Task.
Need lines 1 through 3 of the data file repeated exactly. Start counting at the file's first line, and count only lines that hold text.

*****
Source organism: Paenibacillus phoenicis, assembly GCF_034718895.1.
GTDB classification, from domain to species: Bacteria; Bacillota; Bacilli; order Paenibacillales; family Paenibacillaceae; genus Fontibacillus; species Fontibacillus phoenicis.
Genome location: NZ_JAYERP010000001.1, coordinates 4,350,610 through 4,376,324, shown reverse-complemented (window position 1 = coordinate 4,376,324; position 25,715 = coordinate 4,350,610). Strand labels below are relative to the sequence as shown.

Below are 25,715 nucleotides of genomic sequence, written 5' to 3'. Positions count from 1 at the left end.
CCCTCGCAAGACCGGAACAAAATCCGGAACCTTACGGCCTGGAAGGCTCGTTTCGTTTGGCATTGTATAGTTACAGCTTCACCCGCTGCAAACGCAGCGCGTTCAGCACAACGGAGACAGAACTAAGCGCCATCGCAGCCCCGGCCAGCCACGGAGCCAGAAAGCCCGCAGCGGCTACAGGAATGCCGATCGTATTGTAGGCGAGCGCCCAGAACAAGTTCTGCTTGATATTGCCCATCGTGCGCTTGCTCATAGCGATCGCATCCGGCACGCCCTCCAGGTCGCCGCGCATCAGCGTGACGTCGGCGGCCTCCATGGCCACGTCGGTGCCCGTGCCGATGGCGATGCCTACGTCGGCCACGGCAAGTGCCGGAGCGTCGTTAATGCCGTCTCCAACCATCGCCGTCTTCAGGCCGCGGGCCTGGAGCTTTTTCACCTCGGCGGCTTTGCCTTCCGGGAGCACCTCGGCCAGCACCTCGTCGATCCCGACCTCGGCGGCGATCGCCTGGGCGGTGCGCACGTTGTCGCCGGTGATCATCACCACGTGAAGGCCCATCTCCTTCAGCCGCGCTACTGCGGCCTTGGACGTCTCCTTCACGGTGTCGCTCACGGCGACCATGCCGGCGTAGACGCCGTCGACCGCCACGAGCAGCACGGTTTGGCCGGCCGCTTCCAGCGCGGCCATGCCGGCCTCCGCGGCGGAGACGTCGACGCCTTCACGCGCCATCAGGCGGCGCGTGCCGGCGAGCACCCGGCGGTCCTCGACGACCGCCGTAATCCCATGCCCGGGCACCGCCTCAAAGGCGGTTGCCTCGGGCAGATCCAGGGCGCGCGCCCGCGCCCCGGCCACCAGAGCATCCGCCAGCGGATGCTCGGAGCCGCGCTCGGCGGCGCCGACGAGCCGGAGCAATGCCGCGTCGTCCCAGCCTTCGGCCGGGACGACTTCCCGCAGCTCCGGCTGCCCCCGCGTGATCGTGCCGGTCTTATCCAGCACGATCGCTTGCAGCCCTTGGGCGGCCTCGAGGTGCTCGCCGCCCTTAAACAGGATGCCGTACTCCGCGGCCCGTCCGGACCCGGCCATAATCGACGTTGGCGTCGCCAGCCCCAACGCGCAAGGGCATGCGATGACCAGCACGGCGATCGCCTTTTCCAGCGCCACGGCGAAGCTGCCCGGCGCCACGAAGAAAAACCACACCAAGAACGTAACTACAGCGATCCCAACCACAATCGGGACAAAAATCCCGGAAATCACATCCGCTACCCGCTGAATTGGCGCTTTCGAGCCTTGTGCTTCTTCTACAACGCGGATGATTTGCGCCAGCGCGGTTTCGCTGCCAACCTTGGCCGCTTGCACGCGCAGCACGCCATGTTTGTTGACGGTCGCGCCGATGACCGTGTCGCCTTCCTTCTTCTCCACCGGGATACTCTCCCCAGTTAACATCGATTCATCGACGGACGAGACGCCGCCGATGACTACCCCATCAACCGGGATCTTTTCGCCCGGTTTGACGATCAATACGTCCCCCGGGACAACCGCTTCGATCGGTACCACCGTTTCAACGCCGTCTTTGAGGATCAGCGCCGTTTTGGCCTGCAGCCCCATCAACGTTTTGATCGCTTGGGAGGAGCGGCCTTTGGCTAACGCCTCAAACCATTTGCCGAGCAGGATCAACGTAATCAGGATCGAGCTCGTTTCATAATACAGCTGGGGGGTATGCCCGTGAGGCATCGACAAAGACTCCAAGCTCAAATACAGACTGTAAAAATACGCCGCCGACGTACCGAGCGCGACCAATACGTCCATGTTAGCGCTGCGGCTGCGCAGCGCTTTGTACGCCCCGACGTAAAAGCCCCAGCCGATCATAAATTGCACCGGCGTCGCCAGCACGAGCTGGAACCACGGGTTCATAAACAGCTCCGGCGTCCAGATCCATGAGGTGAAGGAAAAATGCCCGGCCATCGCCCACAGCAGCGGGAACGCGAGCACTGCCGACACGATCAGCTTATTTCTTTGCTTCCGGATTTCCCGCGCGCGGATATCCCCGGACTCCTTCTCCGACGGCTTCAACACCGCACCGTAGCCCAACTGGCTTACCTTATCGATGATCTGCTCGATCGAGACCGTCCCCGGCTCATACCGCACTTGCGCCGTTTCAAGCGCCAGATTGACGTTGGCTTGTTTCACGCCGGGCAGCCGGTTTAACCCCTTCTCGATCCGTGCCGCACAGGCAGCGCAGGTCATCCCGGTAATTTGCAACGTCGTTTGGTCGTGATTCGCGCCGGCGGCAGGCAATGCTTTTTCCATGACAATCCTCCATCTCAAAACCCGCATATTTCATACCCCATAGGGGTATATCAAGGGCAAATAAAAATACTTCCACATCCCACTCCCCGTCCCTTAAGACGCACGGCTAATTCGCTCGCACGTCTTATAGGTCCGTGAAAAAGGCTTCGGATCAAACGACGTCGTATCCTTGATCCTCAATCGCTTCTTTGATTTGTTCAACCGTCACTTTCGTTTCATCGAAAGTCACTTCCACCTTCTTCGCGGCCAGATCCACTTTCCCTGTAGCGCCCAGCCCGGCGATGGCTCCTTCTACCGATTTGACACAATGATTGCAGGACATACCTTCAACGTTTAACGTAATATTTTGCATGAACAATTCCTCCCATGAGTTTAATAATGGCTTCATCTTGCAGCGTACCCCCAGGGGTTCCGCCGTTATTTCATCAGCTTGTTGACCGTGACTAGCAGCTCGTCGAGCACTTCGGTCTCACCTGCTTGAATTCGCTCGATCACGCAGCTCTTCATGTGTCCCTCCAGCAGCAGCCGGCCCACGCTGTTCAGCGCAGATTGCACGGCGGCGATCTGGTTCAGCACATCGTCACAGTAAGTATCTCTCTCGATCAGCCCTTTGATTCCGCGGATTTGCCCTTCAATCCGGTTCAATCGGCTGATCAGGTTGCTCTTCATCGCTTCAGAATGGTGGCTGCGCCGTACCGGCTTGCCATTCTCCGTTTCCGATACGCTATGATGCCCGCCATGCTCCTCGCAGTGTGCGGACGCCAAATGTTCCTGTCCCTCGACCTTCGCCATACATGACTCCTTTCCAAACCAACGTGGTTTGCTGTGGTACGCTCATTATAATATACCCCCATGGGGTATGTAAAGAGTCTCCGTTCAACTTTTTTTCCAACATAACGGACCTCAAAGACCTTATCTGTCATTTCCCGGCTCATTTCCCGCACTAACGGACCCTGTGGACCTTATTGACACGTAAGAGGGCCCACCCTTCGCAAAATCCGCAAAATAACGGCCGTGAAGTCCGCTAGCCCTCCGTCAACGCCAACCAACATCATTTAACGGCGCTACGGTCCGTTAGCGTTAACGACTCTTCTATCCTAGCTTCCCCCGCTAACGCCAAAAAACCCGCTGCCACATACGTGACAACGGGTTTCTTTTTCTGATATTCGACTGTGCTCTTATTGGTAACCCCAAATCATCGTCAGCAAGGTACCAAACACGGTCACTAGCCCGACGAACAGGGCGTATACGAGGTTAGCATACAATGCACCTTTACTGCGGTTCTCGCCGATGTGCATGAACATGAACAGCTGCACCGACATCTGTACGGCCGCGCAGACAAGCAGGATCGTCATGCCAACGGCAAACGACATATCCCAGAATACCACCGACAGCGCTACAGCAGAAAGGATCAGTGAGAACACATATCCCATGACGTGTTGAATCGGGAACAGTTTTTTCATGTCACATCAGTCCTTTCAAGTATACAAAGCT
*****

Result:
Source organism: Paenibacillus phoenicis, assembly GCF_034718895.1.
GTDB classification, from domain to species: Bacteria; Bacillota; Bacilli; order Paenibacillales; family Paenibacillaceae; genus Fontibacillus; species Fontibacillus phoenicis.
Genome location: NZ_JAYERP010000001.1, coordinates 4,350,610 through 4,376,324, shown reverse-complemented (window position 1 = coordinate 4,376,324; position 25,715 = coordinate 4,350,610). Strand labels below are relative to the sequence as shown.